Before I say anything else, let me say this – If someone says they don’t want anything for Christmas you might want to try just honoring that request. It’s not the worst thing in the world for someone to not want gifts. Ask them once to be very sure that’s what they mean when they say “I want nothing”, then perhaps just acknowledge their request and say you’re going to respect your wishes.
But, if you really want to feel as though you’ve checked that box, or if you KNOW that person is just saying that but really expects something, then here’s some ideas to consider.
- Treat them to dinner over the holidays. I did that with my friend who came to town over the holidays. I thought about what I might buy her, but she was in between apartments and living at a friend’s so I knew “stuff” probably wasn’t what she needed at the moment.
- Donate to their favorite charity on their behalf. Oh, I would be THRILLED to receive donations to Muttville instead of stuff I don’t need.
- Buy them tickets to something. A show, the ballet, movie passes or anything they might be interested in attending. Better to pick something that doesn’t have a designated date (like theater passes) so they can chose to go when they want.
- Bake or cook for them. My aunt used to make stacks of Irish potato bread and package it in tin boxes. Let me tell you, that bread was the most coveted gift at all our family holiday parties. I miss it so much. I also worked with a CFO who’s wife made chocolate truffles for everyone in the office. They were packaged in little 4-peice boxes that you can get at the dollar store. Beautiful presentation and damn good chocolates!
- Take a lesson together. For Christmas one year, I bought myself and a friend a pass to a local cooking class where we both learned to make amazing food for an afternoon. It was a great time, we both acquired a new skill and we got a great meal out of the experience as well. I’ll never forget how much fun that day was.
- Get them Yoga or other fitness related passes. Most fitness facilities have holiday packages or gift certificates you can buy. I love this idea as it’s often the kick-in-the-pants motivation someone needs to try something new and get their butts off the couch.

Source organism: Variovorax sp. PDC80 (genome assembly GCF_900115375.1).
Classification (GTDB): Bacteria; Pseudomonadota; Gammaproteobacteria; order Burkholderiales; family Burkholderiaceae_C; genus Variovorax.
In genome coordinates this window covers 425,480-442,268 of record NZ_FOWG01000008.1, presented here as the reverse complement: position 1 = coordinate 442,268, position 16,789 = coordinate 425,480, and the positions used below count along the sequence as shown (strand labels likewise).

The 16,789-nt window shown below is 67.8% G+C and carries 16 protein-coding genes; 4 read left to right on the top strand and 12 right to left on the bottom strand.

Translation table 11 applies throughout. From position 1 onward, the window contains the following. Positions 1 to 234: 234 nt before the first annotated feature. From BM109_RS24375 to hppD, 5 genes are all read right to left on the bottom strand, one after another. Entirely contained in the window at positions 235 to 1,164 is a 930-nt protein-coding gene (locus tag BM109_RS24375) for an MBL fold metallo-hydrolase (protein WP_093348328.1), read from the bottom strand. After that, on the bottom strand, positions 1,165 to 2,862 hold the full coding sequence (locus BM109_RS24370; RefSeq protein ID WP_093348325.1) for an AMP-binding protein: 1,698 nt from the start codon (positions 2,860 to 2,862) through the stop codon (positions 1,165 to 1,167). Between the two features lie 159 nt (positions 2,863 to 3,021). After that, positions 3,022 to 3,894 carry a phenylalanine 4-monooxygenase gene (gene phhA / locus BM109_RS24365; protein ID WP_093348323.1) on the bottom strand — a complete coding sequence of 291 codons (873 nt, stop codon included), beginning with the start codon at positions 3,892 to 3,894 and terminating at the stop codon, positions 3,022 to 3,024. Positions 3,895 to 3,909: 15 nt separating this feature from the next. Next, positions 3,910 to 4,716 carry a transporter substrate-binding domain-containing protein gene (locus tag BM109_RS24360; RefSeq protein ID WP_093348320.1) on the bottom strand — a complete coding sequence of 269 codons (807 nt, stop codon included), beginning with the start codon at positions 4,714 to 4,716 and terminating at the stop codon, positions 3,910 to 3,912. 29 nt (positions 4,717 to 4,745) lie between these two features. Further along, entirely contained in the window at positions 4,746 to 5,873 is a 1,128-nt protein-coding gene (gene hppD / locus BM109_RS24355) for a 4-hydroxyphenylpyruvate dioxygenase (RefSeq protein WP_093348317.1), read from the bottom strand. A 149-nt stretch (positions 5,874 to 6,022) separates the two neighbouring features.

- Give them a pass to SkillShare or CreativeLive. This is particularly thoughtful if you know they have a certain passion or hobby they want to get better at. Whether it’s graphic design, photography or writing romance novels, both of these platforms have amazing courses to chose from.
- Adopt an exotic animal on their behalf. From elephants to polar bears, you can adopt and protect pretty much any creature that calls to you from the World Wildlife Fund. I can guarantee this is a gift that would make both of you feel like a hero.
- Give them something to nerd out on. 23andme will send you a kit that will help them determine their ancestry or DNA. I would find that interesting, wouldn’t you?
The common thread of all the things mentioned above is that they’re thoughtful ideas that say “I thought of you” without actually giving someone more stuff. When I was a kid, my mom always asked us to make something for her. I thought this was a corny request, but now that I’m older, I totally understand where she’s coming from. Stuff can be useful and there’s certainly nothing wrong with gifting things, particularly when they are requested. But I feel like so much psychic energy is wasted on guessing what might be useful or appreciated, not to mention the time and energy actually acquiring the item.
I hope these ideas help you have a more peaceful, thoughtful holiday this year!